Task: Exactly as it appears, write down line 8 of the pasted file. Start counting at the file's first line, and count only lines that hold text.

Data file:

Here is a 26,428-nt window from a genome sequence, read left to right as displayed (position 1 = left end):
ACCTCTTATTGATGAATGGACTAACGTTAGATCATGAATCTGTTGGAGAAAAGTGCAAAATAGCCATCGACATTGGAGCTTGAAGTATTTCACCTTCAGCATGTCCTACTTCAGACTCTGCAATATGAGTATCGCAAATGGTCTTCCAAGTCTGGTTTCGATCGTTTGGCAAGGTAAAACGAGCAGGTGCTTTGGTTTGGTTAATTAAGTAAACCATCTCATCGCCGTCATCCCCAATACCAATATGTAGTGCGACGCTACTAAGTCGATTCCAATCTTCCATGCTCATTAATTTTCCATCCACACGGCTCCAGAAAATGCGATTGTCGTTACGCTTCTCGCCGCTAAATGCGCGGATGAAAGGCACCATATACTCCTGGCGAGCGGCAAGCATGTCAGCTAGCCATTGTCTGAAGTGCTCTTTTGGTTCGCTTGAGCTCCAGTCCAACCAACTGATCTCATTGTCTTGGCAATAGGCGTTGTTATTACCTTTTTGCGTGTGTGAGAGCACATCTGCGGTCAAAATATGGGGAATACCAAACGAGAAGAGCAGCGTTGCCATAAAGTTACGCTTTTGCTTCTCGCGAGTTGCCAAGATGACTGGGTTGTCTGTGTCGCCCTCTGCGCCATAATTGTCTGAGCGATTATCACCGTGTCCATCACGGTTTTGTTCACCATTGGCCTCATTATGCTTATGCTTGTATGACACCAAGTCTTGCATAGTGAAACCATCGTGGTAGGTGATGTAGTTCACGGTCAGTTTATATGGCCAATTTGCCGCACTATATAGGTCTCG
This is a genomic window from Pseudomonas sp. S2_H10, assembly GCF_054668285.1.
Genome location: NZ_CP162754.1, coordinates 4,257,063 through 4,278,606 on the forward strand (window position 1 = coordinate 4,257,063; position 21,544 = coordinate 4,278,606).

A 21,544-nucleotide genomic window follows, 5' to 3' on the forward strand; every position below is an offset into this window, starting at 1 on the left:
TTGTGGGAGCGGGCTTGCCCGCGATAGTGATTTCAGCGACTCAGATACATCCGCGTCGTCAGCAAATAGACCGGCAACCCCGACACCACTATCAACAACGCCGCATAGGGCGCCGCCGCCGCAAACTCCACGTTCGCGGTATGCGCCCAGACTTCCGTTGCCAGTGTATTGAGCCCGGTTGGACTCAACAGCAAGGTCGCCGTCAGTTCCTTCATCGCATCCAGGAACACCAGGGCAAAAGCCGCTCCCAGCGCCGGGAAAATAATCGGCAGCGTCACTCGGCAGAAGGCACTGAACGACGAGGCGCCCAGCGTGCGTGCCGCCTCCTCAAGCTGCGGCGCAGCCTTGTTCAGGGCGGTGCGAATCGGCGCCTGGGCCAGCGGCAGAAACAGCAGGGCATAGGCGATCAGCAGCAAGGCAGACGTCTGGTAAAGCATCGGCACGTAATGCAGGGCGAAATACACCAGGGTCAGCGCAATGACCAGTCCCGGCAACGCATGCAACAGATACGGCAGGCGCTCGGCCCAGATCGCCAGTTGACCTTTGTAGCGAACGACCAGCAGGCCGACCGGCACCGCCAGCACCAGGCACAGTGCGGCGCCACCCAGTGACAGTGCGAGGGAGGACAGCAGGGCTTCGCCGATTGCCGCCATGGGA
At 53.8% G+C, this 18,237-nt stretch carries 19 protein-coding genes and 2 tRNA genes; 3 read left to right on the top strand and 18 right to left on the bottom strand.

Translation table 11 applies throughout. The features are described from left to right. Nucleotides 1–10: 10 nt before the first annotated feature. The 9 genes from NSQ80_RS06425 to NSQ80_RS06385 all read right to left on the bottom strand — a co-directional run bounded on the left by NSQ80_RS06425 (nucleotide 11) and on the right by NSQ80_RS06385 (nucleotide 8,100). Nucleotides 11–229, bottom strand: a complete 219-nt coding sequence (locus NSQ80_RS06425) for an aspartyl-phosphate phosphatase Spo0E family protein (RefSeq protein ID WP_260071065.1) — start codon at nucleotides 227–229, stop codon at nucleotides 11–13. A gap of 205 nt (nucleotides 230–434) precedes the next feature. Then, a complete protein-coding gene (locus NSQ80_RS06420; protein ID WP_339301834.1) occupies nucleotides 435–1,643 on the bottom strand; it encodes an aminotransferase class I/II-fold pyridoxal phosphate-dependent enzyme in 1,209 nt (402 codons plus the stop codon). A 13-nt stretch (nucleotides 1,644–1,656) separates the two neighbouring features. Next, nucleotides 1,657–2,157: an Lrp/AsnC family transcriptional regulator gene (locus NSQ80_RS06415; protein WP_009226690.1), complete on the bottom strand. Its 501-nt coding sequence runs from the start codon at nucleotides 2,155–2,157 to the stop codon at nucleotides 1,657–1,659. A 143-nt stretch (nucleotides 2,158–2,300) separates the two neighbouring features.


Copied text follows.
Translation table 11 applies throughout. The features are described from left to right. Nucleotides 1–10: 10 nt before the first annotated feature. The 9 genes from NSQ80_RS06425 to NSQ80_RS06385 all read right to left on the bottom strand — a co-directional run bounded on the left by NSQ80_RS06425 (nucleotide 11) and on the right by NSQ80_RS06385 (nucleotide 8,100). Nucleotides 11–229, bottom strand: a complete 219-nt coding sequence (locus NSQ80_RS06425) for an aspartyl-phosphate phosphatase Spo0E family protein (RefSeq protein ID WP_260071065.1) — start codon at nucleotides 227–229, stop codon at nucleotides 11–13. A gap of 205 nt (nucleotides 230–434) precedes the next feature. Then, a complete protein-coding gene (locus NSQ80_RS06420; protein ID WP_339301834.1) occupies nucleotides 435–1,643 on the bottom strand; it encodes an aminotransferase class I/II-fold pyridoxal phosphate-dependent enzyme in 1,209 nt (402 codons plus the stop codon). A 13-nt stretch (nucleotides 1,644–1,656) separates the two neighbouring features. Next, nucleotides 1,657–2,157: an Lrp/AsnC family transcriptional regulator gene (locus NSQ80_RS06415; protein WP_009226690.1), complete on the bottom strand. Its 501-nt coding sequence runs from the start codon at nucleotides 2,155–2,157 to the stop codon at nucleotides 1,657–1,659. A 143-nt stretch (nucleotides 2,158–2,300) separates the two neighbouring features.